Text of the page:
The EGSC, established in 2004, is dedicating to representing the interests and concerns of the graduate students of the Duke University Pratt School of Engineering. EGSC works to facilitate the integration of new graduate students and to promote social and academic interaction among fellow graduate students. The EGSC also organizes the Mahato Memorial Event, a multidisciplinary image competition celebrating the memory of graduate student Abhijit Mahato.
The Graduate and Professional Student Council (GPSC) is an important resource for incoming and returning students both in the areas of academic and administrative concerns but also as a social network. GPSC (pronounced gyp-sy) advocates for the needs of all graduate and professional students and seeks to build community among this diverse population. GPSC meets biweekly to address student concerns and issues raised by the administration. Graduate and professional student are automatic members of GPSC.
Departmental Student Associations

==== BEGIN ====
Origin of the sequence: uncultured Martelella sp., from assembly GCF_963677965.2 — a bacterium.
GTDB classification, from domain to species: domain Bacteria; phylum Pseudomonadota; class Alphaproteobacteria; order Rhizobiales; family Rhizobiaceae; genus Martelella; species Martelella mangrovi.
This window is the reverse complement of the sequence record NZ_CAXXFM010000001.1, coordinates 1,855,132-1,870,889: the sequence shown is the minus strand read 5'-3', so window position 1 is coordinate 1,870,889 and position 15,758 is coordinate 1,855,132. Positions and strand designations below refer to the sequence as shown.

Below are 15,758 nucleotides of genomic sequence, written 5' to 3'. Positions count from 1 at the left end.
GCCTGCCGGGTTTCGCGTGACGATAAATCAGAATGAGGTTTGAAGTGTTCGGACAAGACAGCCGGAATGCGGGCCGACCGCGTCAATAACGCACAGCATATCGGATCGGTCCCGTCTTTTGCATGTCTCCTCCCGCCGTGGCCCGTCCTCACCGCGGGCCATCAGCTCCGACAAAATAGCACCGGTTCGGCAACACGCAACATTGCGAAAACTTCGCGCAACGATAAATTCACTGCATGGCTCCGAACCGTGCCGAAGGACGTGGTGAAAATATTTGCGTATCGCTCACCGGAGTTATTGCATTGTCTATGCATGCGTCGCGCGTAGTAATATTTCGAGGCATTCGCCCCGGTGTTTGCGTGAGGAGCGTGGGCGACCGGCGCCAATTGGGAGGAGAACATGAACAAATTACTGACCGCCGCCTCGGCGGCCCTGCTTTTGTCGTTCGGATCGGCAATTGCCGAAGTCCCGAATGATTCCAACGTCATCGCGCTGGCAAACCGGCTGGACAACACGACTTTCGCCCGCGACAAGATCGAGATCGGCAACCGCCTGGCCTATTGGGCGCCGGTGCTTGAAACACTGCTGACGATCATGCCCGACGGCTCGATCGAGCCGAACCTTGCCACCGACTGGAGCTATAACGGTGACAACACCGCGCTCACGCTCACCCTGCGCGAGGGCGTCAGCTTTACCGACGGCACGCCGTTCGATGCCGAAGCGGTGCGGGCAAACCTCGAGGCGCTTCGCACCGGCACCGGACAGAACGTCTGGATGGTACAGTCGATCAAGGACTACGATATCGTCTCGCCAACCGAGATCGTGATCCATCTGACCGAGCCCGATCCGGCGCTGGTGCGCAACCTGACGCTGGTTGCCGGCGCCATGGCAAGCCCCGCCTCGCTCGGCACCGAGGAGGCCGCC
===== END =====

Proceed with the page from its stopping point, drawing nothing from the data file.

The Biomedical Engineering Association of Master's Students, also known as BEAMS, is a master's student-led group in the Department of Biomedical Engineering that provides support for and encourages interaction among BME master's students, faculty and master's alumni. BEAMS organizes events for BME master's students that range from the fun and social, such as a trip to an autumn corn maze, to one-on-one experiences such as mentoring for incoming master's students.
BEPSA's mission is to give a voice to the BME PhD student body. The organization facilitates communication between students and faculty, connects students to resources available within the department, and advocates for the department within and outside of the university.
The Students Advocating for Graduate Education (SAGE) committee is composed of Civil and Environmental Engineering graduate students across each study track. Members of SAGE are personally nominated from their respective lab groups, which helps make SAGE an inclusive representation of the department.
Graduate Student ORganizations